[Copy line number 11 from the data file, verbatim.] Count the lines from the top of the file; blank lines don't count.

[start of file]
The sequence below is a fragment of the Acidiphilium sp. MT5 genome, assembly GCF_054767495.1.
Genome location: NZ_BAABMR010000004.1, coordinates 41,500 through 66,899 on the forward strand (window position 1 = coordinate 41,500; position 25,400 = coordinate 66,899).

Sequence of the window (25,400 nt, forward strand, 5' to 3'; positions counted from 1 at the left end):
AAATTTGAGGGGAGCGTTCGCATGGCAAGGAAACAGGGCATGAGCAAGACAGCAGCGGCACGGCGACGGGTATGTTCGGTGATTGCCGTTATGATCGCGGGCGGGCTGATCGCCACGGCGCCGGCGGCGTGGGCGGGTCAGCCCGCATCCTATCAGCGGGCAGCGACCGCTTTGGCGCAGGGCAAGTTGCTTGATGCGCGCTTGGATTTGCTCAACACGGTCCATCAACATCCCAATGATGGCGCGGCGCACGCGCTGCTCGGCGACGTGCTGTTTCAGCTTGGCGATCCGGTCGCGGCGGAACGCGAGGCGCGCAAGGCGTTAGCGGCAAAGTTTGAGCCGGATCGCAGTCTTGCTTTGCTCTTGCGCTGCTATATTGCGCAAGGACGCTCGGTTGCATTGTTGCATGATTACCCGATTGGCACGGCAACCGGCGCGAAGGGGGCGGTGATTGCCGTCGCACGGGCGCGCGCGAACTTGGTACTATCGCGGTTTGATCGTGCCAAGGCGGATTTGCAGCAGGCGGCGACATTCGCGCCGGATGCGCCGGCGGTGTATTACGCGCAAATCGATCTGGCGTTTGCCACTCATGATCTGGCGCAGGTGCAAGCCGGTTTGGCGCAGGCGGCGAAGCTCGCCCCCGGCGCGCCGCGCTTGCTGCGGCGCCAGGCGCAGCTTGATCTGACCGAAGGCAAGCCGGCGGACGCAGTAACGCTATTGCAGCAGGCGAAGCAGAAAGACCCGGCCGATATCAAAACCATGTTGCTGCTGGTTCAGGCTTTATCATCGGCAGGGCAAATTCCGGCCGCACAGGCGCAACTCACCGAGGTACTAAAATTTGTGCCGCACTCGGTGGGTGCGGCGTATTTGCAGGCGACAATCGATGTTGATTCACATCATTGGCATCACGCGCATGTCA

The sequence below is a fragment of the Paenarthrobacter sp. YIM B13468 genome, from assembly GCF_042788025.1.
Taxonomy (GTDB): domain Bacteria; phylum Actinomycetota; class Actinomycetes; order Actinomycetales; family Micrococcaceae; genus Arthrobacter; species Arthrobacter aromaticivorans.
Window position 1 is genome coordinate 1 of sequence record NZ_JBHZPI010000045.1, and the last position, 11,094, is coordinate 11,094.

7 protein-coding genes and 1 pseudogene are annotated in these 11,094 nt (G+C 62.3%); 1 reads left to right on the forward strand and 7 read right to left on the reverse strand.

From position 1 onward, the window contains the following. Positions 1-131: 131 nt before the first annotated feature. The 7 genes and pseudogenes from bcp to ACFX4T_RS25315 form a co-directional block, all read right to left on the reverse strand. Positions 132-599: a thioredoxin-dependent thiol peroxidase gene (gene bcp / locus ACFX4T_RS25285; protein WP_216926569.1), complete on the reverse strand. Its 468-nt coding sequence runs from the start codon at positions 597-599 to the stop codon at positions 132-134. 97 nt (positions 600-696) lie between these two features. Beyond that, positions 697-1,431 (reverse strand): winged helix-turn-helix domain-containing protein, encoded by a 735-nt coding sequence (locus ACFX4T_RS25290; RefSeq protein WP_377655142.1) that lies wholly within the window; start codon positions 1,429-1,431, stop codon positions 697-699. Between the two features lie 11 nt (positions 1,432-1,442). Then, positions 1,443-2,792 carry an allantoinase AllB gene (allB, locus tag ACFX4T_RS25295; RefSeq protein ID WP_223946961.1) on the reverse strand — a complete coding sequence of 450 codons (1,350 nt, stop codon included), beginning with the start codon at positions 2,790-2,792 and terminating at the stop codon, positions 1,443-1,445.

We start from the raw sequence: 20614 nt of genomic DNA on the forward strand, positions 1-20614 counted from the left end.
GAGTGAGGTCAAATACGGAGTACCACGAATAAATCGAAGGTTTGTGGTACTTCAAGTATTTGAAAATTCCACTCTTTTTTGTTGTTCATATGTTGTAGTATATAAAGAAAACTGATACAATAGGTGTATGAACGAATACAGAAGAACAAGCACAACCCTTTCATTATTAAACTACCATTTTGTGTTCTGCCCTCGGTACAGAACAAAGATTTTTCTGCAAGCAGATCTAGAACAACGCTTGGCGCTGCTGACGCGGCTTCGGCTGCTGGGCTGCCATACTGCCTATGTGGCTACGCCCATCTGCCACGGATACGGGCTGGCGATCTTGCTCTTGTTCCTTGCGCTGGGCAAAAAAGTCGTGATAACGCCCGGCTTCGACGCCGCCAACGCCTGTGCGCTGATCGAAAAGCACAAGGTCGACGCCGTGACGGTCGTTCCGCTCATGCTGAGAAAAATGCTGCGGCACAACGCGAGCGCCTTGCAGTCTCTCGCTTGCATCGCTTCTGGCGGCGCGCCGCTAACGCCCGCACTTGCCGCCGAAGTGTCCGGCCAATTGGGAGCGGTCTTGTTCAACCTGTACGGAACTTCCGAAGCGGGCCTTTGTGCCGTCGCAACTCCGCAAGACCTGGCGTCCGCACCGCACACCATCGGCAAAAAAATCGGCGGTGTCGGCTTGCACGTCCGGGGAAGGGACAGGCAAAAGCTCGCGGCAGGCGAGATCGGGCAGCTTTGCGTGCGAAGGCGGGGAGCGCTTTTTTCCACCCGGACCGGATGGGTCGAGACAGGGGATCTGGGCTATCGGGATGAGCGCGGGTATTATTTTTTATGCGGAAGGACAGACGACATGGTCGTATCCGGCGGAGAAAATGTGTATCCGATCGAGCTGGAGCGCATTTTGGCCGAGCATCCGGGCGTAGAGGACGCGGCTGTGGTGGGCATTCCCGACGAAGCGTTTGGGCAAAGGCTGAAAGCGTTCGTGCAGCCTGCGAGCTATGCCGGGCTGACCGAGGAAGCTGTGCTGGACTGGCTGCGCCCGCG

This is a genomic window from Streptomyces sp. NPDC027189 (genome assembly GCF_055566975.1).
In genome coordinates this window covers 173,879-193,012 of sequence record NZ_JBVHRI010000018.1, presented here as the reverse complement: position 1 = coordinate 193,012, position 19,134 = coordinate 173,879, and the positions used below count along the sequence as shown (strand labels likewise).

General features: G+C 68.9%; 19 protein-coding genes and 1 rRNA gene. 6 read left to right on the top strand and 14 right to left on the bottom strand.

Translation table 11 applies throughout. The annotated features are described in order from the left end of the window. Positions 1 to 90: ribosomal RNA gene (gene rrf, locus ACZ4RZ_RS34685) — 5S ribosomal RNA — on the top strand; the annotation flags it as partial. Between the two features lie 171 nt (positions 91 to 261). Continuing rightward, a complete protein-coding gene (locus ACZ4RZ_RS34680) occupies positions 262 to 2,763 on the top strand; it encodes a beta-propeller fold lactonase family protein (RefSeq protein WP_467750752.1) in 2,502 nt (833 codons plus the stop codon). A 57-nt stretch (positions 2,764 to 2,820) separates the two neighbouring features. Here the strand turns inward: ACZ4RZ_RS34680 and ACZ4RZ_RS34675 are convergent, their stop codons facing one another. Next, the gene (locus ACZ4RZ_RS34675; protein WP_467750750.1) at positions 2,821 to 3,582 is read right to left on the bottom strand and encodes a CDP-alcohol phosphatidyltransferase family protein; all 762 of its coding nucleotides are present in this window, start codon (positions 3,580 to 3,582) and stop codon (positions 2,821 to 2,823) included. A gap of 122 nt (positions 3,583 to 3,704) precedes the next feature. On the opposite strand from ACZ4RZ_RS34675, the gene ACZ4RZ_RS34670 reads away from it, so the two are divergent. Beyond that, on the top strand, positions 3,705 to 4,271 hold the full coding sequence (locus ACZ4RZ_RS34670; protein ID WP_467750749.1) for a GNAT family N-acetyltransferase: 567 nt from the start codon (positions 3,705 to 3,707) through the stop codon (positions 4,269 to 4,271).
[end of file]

GAGTGAGGTCAAATACGGAGTACCACGAATAAATCGAAGGTTTGTGGTACTTCAAGTATTTGAAAATTCCACTCTTTTTTGTTGTTCATATGTTGTAGTATATAAAGAAAACTGATACAATAGGTGTATGAACGAATACAGAAGAACAAGCACAACCCTTTCATTATTAAACTACCATTTTGTGTTCTGCCCTCGGTACAGAACAAAGATTTTTCTGCAAGCAGATCTAGAACAACGCTTGGCGCTGCTGACGCGGCTTCGGCTGCTGGGCTGCCATACTGCCTATGTGGCTACGCCCATCTGCCACGGATACGGGCTGGCGATCTTGCTCTTGTTCCTTGCGCTGGGCAAAAAAGTCGTGATAACGCCCGGCTTCGACGCCGCCAACGCCTGTGCGCTGATCGAAAAGCACAAGGTCGACGCCGTGACGGTCGTTCCGCTCATGCTGAGAAAAATGCTGCGGCACAACGCGAGCGCCTTGCAGTCTCTCGCTTGCATCGCTTCTGGCGGCGCGCCGCTAACGCCCGCACTTGCCGCCGAAGTGTCCGGCCAATTGGGAGCGGTCTTGTTCAACCTGTACGGAACTTCCGAAGCGGGCCTTTGTGCCGTCGCAACTCCGCAAGACCTGGCGTCCGCACCGCACACCATCGGCAAAAAAATCGGCGGTGTCGGCTTGCACGTCCGGGGAAGGGACAGGCAAAAGCTCGCGGCAGGCGAGATCGGGCAGCTTTGCGTGCGAAGGCGGGGAGCGCTTTTTTCCACCCGGACCGGATGGGTCGAGACAGGGGATCTGGGCTATCGGGATGAGCGCGGGTATTATTTTTTATGCGGAAGGACAGACGACATGGTCGTATCCGGCGGAGAAAATGTGTATCCGATCGAGCTGGAGCGCATTTTGGCCGAGCATCCGGGCGTAGAGGACGCGGCTGTGGTGGGCATTCCCGACGAAGCGTTTGGGCAAAGGCTGAAAGCGTTCGTGCAGCCTGCGAGCTATGCCGGGCTGACCGAGGAAGCTGTGCTGGACTGGCTGCGCCCGCG